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Publication numberUS5654539 A
Publication typeGrant
Application numberUS 08/516,045
Publication dateAug 5, 1997
Filing dateAug 17, 1995
Priority dateAug 17, 1995
Fee statusPaid
Publication number08516045, 516045, US 5654539 A, US 5654539A, US-A-5654539, US5654539 A, US5654539A
InventorsJohn A. Borgos, Douglas G. Tomasko
Original AssigneeVasamedics L.L.C.
Export CitationBiBTeX, EndNote, RefMan
External Links: USPTO, USPTO Assignment, Espacenet
Laser doppler optical sensor for use on a monitoring probe
US 5654539 A
Abstract
A laser Doppler probe for measuring blood flow, comprising a transmit fiber, and one or more receive fibers, which are configured to direct and receive energy orthogonal to the fiber axis.
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Claims(9)
What is claimed is:
1. An optical sensor for use with an optical radiation source and a photo detector in a monitoring probe, comprising;
a transmit fiber having a proximal end and a distal end and having a central axis, said proximal end of said transmit fiber being configured for coupling to said optical radiation source;
a receive fiber, having a proximal end and a distal end and having a central axis, said proximal end of said receive fiber being configured for coupling to said photo detector;
said transmit fiber distal end being cut at an angle to said fiber axis forming a transmit facet;
said receive fiber distal end being cut at an angle to said fiber axis forming a receive facet;
a reflector formed on said transmit facet;
a reflector formed on said receive facet;
each of said reflectors aligned so that they lie in substantially parallel planes;
said transmit distal end and said receive distal end being spaced apart, whereby said receive fiber is capable of receiving back-scattered light, initially emitted by said transmit fiber.
2. The optical sensor of claim 1 wherein said transmit fiber and receive fiber are parallel to each other.
3. The optical sensor of claim 1 wherein:
each of said reflectors is aligned so that they lie in planes not parallel to each other.
4. A monitoring probe, comprising;
an optical radiation source;
a photo detector: and
an optical sensor, comprising:
a transmit fiber having a proximal end and a distal end and having a central axis, said proximal end of said transmit fiber being coupled to said optical radiation source;
a first receive fiber, having a proximal end and a distal end and having a central axis, said proximal end of said first receive fiber being coupled to said photo detector;
a second receive fiber, having a proximal end and a distal end and having a central axis, said proximal end of said second receive fiber being coupled to said photo detector;
said transmit distal end being cut at an angle to said fiber axis forming a transmit facet;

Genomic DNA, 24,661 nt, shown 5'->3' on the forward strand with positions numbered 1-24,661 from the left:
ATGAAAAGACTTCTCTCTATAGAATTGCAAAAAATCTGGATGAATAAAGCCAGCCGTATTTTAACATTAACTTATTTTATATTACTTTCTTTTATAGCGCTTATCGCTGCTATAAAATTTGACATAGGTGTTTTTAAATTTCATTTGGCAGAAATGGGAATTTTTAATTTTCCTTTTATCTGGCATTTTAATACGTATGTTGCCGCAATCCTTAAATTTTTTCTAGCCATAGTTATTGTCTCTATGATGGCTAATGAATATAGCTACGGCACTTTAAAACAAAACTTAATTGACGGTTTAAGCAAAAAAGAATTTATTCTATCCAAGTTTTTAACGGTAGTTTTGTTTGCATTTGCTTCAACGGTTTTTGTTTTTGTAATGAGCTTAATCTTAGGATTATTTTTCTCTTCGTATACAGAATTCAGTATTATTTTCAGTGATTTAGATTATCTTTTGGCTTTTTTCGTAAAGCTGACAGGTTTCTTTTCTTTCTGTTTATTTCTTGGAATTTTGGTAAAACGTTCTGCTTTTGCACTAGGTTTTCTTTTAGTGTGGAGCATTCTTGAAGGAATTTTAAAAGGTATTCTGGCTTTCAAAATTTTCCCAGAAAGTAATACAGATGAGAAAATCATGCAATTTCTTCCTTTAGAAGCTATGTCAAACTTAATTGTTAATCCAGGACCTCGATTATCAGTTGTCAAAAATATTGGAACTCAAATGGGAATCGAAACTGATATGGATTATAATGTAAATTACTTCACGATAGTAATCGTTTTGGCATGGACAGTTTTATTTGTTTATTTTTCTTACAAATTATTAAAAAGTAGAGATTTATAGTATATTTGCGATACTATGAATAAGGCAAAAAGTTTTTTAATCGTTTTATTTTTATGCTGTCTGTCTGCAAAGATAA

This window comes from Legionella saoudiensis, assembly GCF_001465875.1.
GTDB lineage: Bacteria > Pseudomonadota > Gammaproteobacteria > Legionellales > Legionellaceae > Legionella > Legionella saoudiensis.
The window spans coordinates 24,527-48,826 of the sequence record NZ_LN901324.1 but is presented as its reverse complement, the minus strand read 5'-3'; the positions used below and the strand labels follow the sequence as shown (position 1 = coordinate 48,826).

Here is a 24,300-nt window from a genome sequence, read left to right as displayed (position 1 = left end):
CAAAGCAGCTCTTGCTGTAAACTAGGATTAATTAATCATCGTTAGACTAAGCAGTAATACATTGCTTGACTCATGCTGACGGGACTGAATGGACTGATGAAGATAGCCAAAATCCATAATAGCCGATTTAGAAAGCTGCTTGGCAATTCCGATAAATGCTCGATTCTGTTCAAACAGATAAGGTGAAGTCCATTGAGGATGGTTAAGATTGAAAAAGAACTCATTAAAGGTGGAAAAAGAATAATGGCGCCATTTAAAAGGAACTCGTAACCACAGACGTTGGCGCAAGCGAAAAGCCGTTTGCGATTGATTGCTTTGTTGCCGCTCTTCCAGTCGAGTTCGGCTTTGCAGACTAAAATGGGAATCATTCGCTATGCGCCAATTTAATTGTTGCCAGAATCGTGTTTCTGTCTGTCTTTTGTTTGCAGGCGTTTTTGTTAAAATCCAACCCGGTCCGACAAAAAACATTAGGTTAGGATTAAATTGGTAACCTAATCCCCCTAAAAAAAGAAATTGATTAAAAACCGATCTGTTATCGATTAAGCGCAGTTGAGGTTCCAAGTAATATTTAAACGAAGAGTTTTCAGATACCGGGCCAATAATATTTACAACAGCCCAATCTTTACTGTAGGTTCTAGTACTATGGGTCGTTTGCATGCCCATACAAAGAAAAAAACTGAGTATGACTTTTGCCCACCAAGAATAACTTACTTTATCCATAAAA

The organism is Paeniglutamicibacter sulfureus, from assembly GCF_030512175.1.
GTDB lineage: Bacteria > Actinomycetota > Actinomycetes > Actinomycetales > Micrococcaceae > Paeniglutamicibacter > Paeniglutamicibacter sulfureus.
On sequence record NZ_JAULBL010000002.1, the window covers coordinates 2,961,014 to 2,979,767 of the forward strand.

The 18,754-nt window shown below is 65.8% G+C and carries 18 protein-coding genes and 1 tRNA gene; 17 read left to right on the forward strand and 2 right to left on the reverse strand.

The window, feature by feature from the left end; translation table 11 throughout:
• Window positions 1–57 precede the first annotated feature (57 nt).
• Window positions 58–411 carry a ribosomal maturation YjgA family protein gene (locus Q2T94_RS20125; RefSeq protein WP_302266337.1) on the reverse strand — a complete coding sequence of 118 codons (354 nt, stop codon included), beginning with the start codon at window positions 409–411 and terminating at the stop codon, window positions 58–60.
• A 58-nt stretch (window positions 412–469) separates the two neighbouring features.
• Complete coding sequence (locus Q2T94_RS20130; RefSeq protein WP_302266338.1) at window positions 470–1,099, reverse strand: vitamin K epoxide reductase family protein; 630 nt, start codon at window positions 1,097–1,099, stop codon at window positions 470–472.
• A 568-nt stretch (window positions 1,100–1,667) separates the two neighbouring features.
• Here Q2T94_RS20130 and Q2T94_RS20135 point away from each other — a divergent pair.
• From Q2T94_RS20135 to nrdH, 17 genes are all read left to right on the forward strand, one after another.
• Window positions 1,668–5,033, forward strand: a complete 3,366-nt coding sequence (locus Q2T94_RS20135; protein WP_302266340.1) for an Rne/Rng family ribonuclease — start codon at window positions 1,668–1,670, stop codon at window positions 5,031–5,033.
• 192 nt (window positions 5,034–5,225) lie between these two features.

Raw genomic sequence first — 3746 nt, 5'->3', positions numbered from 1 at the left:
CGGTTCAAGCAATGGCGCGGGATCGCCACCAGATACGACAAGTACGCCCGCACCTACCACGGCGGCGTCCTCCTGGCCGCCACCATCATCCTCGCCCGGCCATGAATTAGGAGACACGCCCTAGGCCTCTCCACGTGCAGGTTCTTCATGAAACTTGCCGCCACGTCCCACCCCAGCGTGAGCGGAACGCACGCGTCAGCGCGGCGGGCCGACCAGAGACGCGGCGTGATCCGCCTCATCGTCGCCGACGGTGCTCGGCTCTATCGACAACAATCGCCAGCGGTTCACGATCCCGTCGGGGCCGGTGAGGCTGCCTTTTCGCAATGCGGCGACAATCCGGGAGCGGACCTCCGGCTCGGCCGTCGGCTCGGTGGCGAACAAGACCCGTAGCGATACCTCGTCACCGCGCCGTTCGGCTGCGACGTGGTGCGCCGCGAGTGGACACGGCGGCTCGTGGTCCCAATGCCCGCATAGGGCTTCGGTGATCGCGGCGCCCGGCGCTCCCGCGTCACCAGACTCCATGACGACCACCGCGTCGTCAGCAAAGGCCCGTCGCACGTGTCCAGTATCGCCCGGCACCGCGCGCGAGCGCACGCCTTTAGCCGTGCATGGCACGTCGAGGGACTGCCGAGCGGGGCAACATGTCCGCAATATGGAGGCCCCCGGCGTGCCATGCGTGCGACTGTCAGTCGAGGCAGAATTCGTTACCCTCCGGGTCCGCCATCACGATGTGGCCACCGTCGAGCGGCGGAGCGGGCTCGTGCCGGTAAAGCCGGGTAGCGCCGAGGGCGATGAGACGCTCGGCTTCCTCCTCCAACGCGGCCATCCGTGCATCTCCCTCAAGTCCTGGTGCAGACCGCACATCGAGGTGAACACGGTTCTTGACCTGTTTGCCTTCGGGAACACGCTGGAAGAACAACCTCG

said first receive distal end being cut at an angle to said fiber axis forming a first receive facet;
said second receive distal end being cut at an angle to said fiber axis forming a second receive facet;
a reflector formed on said transmit facet;
a reflector formed on said first receive facet;
a reflector formed on said second receive facet;
all of said reflectors lying in substantially parallel planes;
each of said fiber axes being substantially parallel; and
said transmit distal end and said receive distal ends being spaced apart, whereby said first and second receive fibers are capable of receiving back-scattered light emitted by said transmit fiber.
5. The monitoring probe of claims 4 wherein:
said first receive fiber and said second receive fiber define a plane;
said transmit fiber is located proximate said plane and parallel to said plane but said transmit fiber does not lie in said plane.
6. The monitoring probe of claim 4 wherein:
said first receive fiber and said second receive fiber are of equal length;
said transmit fiber extending distal of the distal ends of each of said first receive fiber and said second receive fiber.
7. The monitoring probe of claim 4 wherein:
said first receive fiber and said second receive fiber are of equal length:
said transmit fiber extending proximal of the distal ends of each of said first receive fiber and said second receive fiber.
8. The monitoring probe of claim 4 wherein:
said first receive fiber and said second receive fiber and said transmit fiber lie in the same plane.
9. The optical sensor of claim 4 wherein:
each of said reflectors is aligned so that the planes containing the facets of said receive fibers are not parallel to the plane containing the facet of the transmit fiber.
Description
FIELD OF THE INVENTION

The present invention relates generally to an optical sensor or probe for measuring fluid flow, and more particularly to a laser Doppler blood perfusion monitoring probe for measuring blood flow in tissue.

BACKGROUND OF THE INVENTION

Blood flow is an important parameter which is measured as a part of certain surgical and diagnostic procedures. Laser Doppler flow meters utilize fiber optics to distribute coherent light to an anatomic site. The relative motion of the blood cells modulates the coherent light, and the frequency shift associated with the motion of the corpuscles can be extracted from a photodiode signal connected to a receiving fiber.